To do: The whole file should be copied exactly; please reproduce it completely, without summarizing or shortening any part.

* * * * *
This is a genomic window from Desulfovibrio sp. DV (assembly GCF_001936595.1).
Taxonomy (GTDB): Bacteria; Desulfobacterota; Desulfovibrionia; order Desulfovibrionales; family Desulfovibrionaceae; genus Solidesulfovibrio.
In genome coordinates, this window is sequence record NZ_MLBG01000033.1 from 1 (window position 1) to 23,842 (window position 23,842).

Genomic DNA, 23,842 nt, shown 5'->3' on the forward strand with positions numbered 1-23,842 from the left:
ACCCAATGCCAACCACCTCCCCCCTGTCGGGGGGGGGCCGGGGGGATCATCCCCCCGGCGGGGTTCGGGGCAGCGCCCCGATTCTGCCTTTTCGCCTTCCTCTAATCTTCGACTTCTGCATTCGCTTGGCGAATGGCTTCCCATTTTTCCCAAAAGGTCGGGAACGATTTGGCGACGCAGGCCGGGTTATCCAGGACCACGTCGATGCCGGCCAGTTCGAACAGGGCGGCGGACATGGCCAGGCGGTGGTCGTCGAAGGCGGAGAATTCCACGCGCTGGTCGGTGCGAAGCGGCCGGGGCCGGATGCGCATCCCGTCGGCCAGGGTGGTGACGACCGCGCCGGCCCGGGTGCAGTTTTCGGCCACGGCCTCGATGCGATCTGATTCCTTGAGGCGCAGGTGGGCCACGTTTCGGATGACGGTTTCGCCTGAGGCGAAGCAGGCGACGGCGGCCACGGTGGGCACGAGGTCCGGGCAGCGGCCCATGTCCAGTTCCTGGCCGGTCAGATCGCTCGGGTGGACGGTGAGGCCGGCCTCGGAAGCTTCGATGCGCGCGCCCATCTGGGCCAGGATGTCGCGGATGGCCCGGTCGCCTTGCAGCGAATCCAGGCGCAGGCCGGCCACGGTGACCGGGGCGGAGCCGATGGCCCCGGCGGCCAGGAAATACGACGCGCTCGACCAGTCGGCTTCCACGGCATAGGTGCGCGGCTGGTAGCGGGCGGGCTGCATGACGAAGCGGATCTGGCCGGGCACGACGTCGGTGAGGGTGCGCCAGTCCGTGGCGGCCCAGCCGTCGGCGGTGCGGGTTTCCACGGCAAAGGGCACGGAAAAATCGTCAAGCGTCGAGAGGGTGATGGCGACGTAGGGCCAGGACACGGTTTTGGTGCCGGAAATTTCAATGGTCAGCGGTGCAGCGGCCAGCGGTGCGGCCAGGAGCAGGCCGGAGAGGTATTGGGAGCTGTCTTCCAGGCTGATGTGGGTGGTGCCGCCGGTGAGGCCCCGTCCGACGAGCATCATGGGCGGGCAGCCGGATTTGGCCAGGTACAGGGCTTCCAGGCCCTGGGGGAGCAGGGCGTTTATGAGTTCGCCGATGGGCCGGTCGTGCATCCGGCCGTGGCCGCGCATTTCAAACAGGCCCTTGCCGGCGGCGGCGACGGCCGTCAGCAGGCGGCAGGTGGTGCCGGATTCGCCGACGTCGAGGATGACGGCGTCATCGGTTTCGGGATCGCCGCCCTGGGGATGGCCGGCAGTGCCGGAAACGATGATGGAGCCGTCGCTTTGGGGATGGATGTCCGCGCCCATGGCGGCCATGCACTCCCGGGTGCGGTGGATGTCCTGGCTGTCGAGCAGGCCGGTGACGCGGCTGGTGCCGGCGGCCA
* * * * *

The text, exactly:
This is a genomic window from Desulfovibrio sp. DV (assembly GCF_001936595.1).
Taxonomy (GTDB): Bacteria; Desulfobacterota; Desulfovibrionia; order Desulfovibrionales; family Desulfovibrionaceae; genus Solidesulfovibrio.
In genome coordinates, this window is sequence record NZ_MLBG01000033.1 from 1 (window position 1) to 23,842 (window position 23,842).

Genomic DNA, 23,842 nt, shown 5'->3' on the forward strand with positions numbered 1-23,842 from the left:
ACCCAATGCCAACCACCTCCCCCCTGTCGGGGGGGGGCCGGGGGGATCATCCCCCCGGCGGGGTTCGGGGCAGCGCCCCGATTCTGCCTTTTCGCCTTCCTCTAATCTTCGACTTCTGCATTCGCTTGGCGAATGGCTTCCCATTTTTCCCAAAAGGTCGGGAACGATTTGGCGACGCAGGCCGGGTTATCCAGGACCACGTCGATGCCGGCCAGTTCGAACAGGGCGGCGGACATGGCCAGGCGGTGGTCGTCGAAGGCGGAGAATTCCACGCGCTGGTCGGTGCGAAGCGGCCGGGGCCGGATGCGCATCCCGTCGGCCAGGGTGGTGACGACCGCGCCGGCCCGGGTGCAGTTTTCGGCCACGGCCTCGATGCGATCTGATTCCTTGAGGCGCAGGTGGGCCACGTTTCGGATGACGGTTTCGCCTGAGGCGAAGCAGGCGACGGCGGCCACGGTGGGCACGAGGTCCGGGCAGCGGCCCATGTCCAGTTCCTGGCCGGTCAGATCGCTCGGGTGGACGGTGAGGCCGGCCTCGGAAGCTTCGATGCGCGCGCCCATCTGGGCCAGGATGTCGCGGATGGCCCGGTCGCCTTGCAGCGAATCCAGGCGCAGGCCGGCCACGGTGACCGGGGCGGAGCCGATGGCCCCGGCGGCCAGGAAATACGACGCGCTCGACCAGTCGGCTTCCACGGCATAGGTGCGCGGCTGGTAGCGGGCGGGCTGCATGACGAAGCGGATCTGGCCGGGCACGACGTCGGTGAGGGTGCGCCAGTCCGTGGCGGCCCAGCCGTCGGCGGTGCGGGTTTCCACGGCAAAGGGCACGGAAAAATCGTCAAGCGTCGAGAGGGTGATGGCGACGTAGGGCCAGGACACGGTTTTGGTGCCGGAAATTTCAATGGTCAGCGGTGCAGCGGCCAGCGGTGCGGCCAGGAGCAGGCCGGAGAGGTATTGGGAGCTGTCTTCCAGGCTGATGTGGGTGGTGCCGCCGGTGAGGCCCCGTCCGACGAGCATCATGGGCGGGCAGCCGGATTTGGCCAGGTACAGGGCTTCCAGGCCCTGGGGGAGCAGGGCGTTTATGAGTTCGCCGATGGGCCGGTCGTGCATCCGGCCGTGGCCGCGCATTTCAAACAGGCCCTTGCCGGCGGCGGCGACGGCCGTCAGCAGGCGGCAGGTGGTGCCGGATTCGCCGACGTCGAGGATGACGGCGTCATCGGTTTCGGGATCGCCGCCCTGGGGATGGCCGGCAGTGCCGGAAACGATGATGGAGCCGTCGCTTTGGGGATGGATGTCCGCGCCCATGGCGGCCATGCACTCCCGGGTGCGGTGGATGTCCTGGCTGTCGAGCAGGCCGGTGACGCGGCTGGTGCCGGCGGCCA